TCS, which is just one part of India's conglomerate Tata Group, is a behemoth in itself with nearly 600,000 staff worldwide bringing in US$6.5 billion of quarterly revenue at last count from its technology solutions. In Singapore, where it has been operating for 30 years, it has 5,500 employees, making it a relatively small cog in the wider TCS operations.
But Mr Ramachandran says "we can still build products and solutions that can make an impact."
Take an initiative that began as one to save electricity in the TCS offices and campuses in India. It meant turning off the air-conditioning during lunch when workers were out and then back on at much lower temperatures when staff returned but then slowly increasing the temperature. This graduated change slashed the utilities bill by as much as 10 per cent and also benefited the environment.
More than that, it morphed into a solution that is now sold to other customers to manage their utilities. Mr Ramachandran noted the technology is now able to help companies transporting fruit, such as strawberries in Australia, to ensure the produce is moved at the right ambient temperature all the way from the field to the supermarket.
Not just ESG and certainly not just E
It may have elements of the ESG framework but steward leadership has other facets to it.
Many companies focus primarily on the environment, but TCS says that while this is important — it turned carbon-neutral last year — it also looks at responsible sourcing as well as the development of its human capital, among other areas.
As Mr Ramachandran notes, it is about "how to put the interests of the community first, and then we put a business around it."
The next steps
Stewardship Asia Centre's Mr Peshawaria is encouraged by the increasing focus of ESG in business but adds that "while capital, incentives, regulation and reporting are all needed, they will be inadequate without sincere steward leadership."
He insists: "To meaningfully overcome existential challenges such as climate change and income inequality, we need more honest leadership action. In fact, we need steward leadership, which is the genuine desire and persistence to create a collective better future for multiple stakeholders."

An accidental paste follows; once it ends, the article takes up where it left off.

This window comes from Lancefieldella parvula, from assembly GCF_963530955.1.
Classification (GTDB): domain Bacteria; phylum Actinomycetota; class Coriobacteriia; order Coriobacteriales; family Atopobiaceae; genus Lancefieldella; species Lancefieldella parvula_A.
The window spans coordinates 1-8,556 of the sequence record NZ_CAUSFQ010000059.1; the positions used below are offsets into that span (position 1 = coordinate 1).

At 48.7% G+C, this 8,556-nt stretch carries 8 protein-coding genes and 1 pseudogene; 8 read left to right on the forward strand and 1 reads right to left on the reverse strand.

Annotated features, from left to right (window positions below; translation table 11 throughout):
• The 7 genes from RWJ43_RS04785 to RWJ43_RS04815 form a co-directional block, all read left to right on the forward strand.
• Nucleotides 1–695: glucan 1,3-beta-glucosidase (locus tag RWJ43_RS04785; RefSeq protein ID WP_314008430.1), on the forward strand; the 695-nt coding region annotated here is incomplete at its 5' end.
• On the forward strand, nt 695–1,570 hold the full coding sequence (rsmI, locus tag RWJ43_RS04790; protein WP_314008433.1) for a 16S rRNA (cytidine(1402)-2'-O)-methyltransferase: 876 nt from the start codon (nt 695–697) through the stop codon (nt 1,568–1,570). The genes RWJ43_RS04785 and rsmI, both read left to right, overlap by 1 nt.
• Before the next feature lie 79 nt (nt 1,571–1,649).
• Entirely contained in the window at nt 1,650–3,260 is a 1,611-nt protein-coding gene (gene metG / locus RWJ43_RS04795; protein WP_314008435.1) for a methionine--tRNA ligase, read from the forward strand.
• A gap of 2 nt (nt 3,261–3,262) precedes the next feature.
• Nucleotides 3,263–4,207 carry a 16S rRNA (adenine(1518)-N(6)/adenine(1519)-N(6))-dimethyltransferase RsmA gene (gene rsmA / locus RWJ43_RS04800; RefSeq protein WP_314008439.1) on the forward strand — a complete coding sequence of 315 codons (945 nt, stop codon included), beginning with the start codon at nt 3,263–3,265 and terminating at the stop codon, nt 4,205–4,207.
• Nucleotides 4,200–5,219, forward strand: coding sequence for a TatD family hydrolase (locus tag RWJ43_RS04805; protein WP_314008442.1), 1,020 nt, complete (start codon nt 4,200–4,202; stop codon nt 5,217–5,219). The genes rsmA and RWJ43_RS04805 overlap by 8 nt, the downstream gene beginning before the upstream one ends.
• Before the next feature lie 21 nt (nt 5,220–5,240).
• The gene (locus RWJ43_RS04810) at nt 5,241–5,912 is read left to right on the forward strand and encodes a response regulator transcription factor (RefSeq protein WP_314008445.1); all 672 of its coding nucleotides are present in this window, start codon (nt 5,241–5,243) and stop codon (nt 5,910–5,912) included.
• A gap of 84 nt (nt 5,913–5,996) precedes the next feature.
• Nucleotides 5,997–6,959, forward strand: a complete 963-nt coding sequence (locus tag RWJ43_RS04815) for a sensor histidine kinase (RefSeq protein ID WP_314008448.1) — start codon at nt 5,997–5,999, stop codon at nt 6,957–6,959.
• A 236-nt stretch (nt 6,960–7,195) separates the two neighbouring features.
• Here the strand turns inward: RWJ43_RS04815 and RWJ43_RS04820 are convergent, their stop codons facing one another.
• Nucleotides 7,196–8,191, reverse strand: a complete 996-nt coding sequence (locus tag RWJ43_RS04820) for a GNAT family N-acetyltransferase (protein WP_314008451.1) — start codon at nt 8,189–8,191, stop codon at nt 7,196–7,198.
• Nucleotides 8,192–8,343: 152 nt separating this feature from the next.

Singapore companies and their leaders have made significant progress on the stewardship fronts, TCS' Mr Ramachandran says, but there is always more that can be done. He urges companies to move "beyond the mindset that only my kitchen has to be clean. Sustainability is not someone else's business."
He adds: "We have to create an eco-system and if we can just influence just another two people and they go onto influence others, we can build companies that are better for everyone."
The best insights into the benefits of steward leadership invariably come from the firms who have put it into practice and now they have the chance to relate their experiences.
Stewardship Asia Centre, INSEAD Hoffman Global Institute for Business and Society, global advisory, broking and solutions firm WTW and The Straits Times want to hear from businesses, whether it be large cap companies, multi-nationals, SMEs or social enterprises.
The SL25 initiative involves finding the 25 best stories of steward leadership excellence within the Asia-Pacific region with the results published at the end of November. The deadline for entries is June 30.
More details are available online but SL25 will recognise companies that have done well by doing good. These are the key stewardship values:
1. Interdependence: viewing the world as an interconnected system where your success depends on the success of others.
Example: Banyan Tree Holdings bought a polluted tin mine in Phuket to build their first resort. Founders Ho Kwon Ping and Claire Chiang hired former mine workers to plan more than 7,000 trees to detoxify the acid-ridden soil and polluted lagoons. The resort that opened a decade later in 1994 shows the win-win-win mentality for the environment, society and the company.
2. Long-term view: create sustained value for current and future generations.
Example: Pencil manufacturer Faber-Castell established its own wood supply by planting seedlings in a Brazil wasteland. With the use of renewable energy sources, its carbon emissions have fallen by around 26 per cent.
3. Ownership mentality: take proactive responsibility to make stewardship happen.
Example: Chinese brand Haier encouraged employees to become entrepreneurs and those with novel ideas could set up micro enterprises within the company. Nine years after implementation, Haier's profits had increased twelve-fold.
4. Creative resilience: develop innovative solutions to disruptive challenges.
Example: DBS embarked on digital transformation in 2014 by instituting systemic changes across the organisation.
This article first appeared on The Straits Times (6 June 2022).